15.) Counting Crows – “Round Here”
Origin: San Francisco, California (1991)
Genre: Alternative Rock / Roots Rock / Pop Rock
Labels: Geffen / Capitol / Cooking Vinyl
Duritz explained on VH1 Storytellers the meaning to the song:
The first way Counting Crows ever sounded, it was me and Dave in bars and coffee houses playing open mics, doing this song this way. The song begins with a guy walking out the front door of his house, and leaving behind this woman. But the more he begins to leave people behind in his life, the more he feels like he’s leaving himself behind as well. The less and less substantial he feels like he’s becoming to himself. And that’s sorta what the song’s about because he feels that even as he disappears from the lives of people, he’s disappearing more and more from his own life. The chorus is, he sorta keeps screaming out these idioms these lessons that your mother might say to you when you were a kid, sorta child lessons ya know, “round here we always stand up straight”, “carving out our names”. Things that you are told when you are a kid that you do these things that.. that when you’re grown up it’ll add up to something, you’ll have a job, you’ll have a life. I think for me and the character of the song they don’t add up to anything, it’s just a bunch of crap kinda. Your life comes to you or doesn’t come to you, but those things don’t really mean anything. By the end of the song he’s so dismayed by this that he’s kinda screaming out that he can stay up as long as he wants and that no one makes him wait…the sort of things that are important if you are a kid. You know that you don’t have to go to bed, you don’t have to do anything. The sort of things that don’t make any difference at all when you’re an adult, they’re nothing. And uh and uh this is a song about, about me.(Wikipedia)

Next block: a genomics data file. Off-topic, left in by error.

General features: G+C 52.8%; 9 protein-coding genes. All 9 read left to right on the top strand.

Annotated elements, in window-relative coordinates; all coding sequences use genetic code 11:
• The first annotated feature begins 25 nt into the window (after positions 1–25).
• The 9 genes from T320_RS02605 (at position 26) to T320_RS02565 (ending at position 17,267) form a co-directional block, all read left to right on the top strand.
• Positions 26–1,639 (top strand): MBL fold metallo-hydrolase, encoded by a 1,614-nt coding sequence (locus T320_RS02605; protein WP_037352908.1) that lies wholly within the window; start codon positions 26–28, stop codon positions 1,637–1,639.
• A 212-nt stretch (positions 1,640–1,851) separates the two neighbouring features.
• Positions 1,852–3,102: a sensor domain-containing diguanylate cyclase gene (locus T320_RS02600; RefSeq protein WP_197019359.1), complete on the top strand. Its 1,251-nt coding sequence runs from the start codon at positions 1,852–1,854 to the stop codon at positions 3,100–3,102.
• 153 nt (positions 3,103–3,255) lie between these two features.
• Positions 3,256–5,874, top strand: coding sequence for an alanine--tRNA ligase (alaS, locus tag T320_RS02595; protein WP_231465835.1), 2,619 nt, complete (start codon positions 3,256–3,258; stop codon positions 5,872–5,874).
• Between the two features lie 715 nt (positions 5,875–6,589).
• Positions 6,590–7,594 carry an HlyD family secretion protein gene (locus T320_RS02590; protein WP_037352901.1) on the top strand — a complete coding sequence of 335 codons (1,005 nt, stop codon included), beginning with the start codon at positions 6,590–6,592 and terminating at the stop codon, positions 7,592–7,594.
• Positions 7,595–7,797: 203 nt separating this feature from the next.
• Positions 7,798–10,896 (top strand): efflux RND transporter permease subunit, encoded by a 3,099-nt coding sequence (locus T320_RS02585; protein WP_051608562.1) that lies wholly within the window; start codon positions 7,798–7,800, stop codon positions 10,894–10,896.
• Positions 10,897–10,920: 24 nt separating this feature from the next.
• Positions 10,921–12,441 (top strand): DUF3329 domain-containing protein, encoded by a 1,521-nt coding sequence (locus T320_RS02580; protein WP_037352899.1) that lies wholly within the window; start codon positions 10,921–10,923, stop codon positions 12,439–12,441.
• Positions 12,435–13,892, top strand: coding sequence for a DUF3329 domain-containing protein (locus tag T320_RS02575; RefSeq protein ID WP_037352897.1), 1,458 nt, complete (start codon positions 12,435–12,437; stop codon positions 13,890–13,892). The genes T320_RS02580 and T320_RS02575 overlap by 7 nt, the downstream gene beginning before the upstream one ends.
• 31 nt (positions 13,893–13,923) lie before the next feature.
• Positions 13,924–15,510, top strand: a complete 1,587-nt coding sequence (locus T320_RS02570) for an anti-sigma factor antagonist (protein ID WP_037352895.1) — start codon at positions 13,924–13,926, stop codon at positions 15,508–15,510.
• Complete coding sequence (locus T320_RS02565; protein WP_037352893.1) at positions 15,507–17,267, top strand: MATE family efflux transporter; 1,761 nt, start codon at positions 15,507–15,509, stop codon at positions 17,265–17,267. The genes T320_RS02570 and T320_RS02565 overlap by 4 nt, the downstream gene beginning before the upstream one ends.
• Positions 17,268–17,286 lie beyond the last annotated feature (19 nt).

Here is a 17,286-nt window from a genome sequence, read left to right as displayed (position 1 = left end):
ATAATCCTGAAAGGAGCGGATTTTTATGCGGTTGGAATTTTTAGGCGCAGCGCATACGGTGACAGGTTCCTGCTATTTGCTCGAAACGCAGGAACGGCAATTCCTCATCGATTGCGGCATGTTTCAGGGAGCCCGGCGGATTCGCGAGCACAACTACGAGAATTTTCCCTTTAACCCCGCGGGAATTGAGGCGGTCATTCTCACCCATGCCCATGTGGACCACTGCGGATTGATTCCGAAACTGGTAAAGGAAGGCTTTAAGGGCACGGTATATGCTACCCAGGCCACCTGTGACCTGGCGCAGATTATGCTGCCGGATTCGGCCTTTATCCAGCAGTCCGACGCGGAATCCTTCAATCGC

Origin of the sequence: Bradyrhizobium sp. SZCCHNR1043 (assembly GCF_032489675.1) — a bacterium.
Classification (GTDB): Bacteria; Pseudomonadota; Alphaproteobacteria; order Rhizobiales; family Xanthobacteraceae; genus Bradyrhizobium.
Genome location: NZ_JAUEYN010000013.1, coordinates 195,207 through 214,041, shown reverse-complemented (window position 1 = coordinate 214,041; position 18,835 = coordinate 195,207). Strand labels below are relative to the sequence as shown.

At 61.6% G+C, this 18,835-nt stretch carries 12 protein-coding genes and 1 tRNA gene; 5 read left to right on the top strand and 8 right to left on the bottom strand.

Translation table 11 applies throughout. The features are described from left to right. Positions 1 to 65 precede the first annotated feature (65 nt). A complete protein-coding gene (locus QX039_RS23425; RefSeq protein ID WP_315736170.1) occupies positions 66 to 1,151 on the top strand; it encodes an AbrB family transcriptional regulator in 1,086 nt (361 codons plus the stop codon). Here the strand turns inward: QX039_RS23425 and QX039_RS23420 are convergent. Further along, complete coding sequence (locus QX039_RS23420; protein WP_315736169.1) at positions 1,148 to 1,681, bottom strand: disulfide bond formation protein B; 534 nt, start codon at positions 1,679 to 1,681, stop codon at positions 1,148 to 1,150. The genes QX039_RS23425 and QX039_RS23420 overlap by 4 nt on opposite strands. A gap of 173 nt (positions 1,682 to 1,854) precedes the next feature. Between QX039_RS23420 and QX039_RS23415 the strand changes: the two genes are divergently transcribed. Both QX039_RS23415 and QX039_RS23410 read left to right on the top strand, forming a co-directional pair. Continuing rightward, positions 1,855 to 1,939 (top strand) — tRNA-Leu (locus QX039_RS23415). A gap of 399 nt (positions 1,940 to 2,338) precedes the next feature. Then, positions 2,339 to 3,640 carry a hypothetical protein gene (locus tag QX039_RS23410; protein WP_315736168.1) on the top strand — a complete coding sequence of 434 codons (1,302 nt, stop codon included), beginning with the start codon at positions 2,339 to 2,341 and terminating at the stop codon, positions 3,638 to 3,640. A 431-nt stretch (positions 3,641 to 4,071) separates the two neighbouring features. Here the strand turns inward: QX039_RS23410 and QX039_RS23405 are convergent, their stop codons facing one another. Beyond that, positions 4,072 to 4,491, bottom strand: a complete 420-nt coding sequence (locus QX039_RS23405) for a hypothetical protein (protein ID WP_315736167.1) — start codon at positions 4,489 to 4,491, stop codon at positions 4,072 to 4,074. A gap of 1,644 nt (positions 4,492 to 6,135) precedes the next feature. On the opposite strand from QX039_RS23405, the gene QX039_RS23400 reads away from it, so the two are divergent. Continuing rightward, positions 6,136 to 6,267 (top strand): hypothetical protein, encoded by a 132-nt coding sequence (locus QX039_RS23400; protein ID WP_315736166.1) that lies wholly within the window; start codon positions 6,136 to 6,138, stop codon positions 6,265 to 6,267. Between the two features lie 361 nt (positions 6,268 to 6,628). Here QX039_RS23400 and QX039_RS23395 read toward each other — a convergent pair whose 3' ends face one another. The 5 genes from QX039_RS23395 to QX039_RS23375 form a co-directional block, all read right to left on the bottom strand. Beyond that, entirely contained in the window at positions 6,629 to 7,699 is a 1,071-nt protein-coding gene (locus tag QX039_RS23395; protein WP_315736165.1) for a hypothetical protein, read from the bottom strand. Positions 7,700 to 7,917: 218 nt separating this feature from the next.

14.) Led Zeppelin – “Good Times Bad Times”
Origin: London, England (1968)
Genres: Hard Rock / Blues Rock / Folk Rock
Labels: Atlantic / Swan Song
Few bands have had the influence that Led Zeppelin achieved in twelve short years. Inspiring an entire generation of rockers that would become alternative legends in their own rite throughout the 1990’s. This was the song that began it all.